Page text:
Universal Property: How can we define mathematical objects?

In algebra we are interested in thinking about objects. Objects can be many things including numbers, sets, and many more complicated constructions. Category theory is a powerful tool which analyzes these objects and how they are related.

When defining a category we define what the objects are and what the “morphisms” between those objects are. Morphisms are however we choose objects to be related. There are some additional restrictions which we can touch on later.

Let’s look at a simple category: In this category, the objects are positive integers and morphisms compare the value of these numbers. We’ll say the morphism points towards the bigger number. More rigorously, there exists a morphism from \(a\) to \(b\) if and only if \(a\leq b\). We can visualize this with the following diagram:

We can make some obvious statements about morphisms in this category. It is always true that \(a\leq a\). We can also say that if \(a\leq b\) and \(b\leq c\) then \(a\leq c\). These are the additional constrictions on morphisms: every object must have a morphism to itself (called the identity morphism) and that composing morphisms in a row implies the existence of a morphism connecting the ends:

So now we understand a basic category and how it works.

Let’s look at a more interesting category. The objects are still positive integers and now the morphisms are divisibility operators. This means that there is a morphism from \(a\) to \(b\) if and only if \(a\) divides \(b\) (written as \(a | b\)). For example: \(3|9\), \(2|e\) if \(e\) is even.

Let’s take a look at our first Universal Property. Say we have two numbers \(a\) and \(b\) which both divide \(z\). What number \(w\) has the property that no matter what \(z\) is, as long as \(a\) and \(b\) both divide \(w\), it is also true that \(w\) divides \(z\)? Observe the diagram

Take a second to understand the question. For any \(z\) which is divisible by both \(a\) and \(b\), we want to find a \(w\) which is also divisible by both \(a\) and \(b\) which must necessarily divide every choice of \(z\). For every multiple of both \(a\) and \(b\) (called \(z\)), we want to find a multiple of \(a\) and \(b\) (called \(w\)) which always divides it.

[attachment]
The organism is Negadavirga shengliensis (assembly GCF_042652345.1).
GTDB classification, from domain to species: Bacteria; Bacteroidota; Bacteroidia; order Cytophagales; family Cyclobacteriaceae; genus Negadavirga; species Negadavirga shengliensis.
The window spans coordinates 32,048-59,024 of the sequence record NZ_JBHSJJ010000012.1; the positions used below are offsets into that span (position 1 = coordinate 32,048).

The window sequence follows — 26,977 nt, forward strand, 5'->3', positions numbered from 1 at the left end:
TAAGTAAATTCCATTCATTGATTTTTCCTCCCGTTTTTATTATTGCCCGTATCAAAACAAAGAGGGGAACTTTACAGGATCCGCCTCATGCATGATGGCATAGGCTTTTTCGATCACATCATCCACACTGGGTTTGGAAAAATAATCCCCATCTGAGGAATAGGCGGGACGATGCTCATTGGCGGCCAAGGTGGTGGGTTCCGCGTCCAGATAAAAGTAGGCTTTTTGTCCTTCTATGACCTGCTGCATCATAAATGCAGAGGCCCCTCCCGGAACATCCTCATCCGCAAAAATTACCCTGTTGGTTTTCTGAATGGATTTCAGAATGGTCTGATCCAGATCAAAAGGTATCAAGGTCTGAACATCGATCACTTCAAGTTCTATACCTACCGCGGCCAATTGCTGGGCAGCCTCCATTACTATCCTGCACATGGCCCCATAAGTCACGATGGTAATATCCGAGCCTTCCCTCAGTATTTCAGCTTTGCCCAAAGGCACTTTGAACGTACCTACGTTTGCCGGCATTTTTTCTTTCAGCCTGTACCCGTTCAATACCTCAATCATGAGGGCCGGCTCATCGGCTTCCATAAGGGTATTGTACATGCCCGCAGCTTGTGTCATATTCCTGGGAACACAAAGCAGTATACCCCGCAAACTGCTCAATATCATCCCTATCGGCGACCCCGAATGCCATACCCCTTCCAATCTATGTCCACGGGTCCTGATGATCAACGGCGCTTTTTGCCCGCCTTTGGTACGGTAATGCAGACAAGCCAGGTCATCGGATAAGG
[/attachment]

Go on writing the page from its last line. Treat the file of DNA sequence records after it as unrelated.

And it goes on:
Let’s consider some examples. Let \(a=4\), \(b=6\). What are some common multiples of these? There’s \(6\times 4 =24\) but there’s also \(6\times 2 = 4\times 3 = 12\) and \(6\times 100 = 4\times 150 = 600\). These are a few of our candidates for \(w\).

So then, what is a reasonable choice? Can we choose a huge number like \(600\)? No, because \(600\) doesn’t divide \(24\). So, we are looking for the smallest of these values which divides every possible \(z\). A least common multiple, if you will. That would be \(12\). This works for every \(z\) value i.e. every common multiple of \(4\) and \(6\). Any number which is a common multiple, is itself a multiple of the least common multiple. We can choose \(z=12\) or \(z=600\) and it doesn’t matter. \(w=12\) will always work.

Let’s look at what we just did there. We took this diagram, which admittedly we kind of just conjured out of thin air, but we used it to rigorously define the least common multiple. A number is the least common multiple if and only if it satisfies this diagram in this category. This is a rigorous definition. This quality of how the least common multiple interacts with arbitrary numbers is its universal property.

Later, we will discuss at greater length how these kinds of structures can be applied to sets. Even though with the least common multiple there might be simpler ways to define it, we often find in Algebra that the best way to define objects is by their universal property.

As an exercise to the adventurous and curious reader, consider the the following diagram in the same category. What object (number) \(w\) satisfies the universal property:

Remember, solid lines are given. The dotted line is what you are trying to prove exists for any choice of \(z\).

(Hint: \(z\) must satisfy the properties indicated by the arrows to \(a\) and \(b\))

Contributors: David Staudinger, Joseph Brewster

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